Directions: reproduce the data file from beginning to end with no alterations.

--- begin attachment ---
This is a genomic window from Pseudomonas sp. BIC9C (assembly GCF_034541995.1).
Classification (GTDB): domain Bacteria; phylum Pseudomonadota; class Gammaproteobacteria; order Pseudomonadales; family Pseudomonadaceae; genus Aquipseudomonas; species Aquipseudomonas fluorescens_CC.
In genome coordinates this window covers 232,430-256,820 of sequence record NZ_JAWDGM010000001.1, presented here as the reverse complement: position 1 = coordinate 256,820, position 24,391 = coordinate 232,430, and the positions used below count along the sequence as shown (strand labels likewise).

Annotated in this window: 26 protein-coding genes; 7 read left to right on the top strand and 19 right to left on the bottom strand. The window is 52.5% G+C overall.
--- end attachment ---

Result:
This is a genomic window from Pseudomonas sp. BIC9C (assembly GCF_034541995.1).
Classification (GTDB): domain Bacteria; phylum Pseudomonadota; class Gammaproteobacteria; order Pseudomonadales; family Pseudomonadaceae; genus Aquipseudomonas; species Aquipseudomonas fluorescens_CC.
In genome coordinates this window covers 232,430-256,820 of sequence record NZ_JAWDGM010000001.1, presented here as the reverse complement: position 1 = coordinate 256,820, position 24,391 = coordinate 232,430, and the positions used below count along the sequence as shown (strand labels likewise).

Annotated in this window: 26 protein-coding genes; 7 read left to right on the top strand and 19 right to left on the bottom strand. The window is 52.5% G+C overall.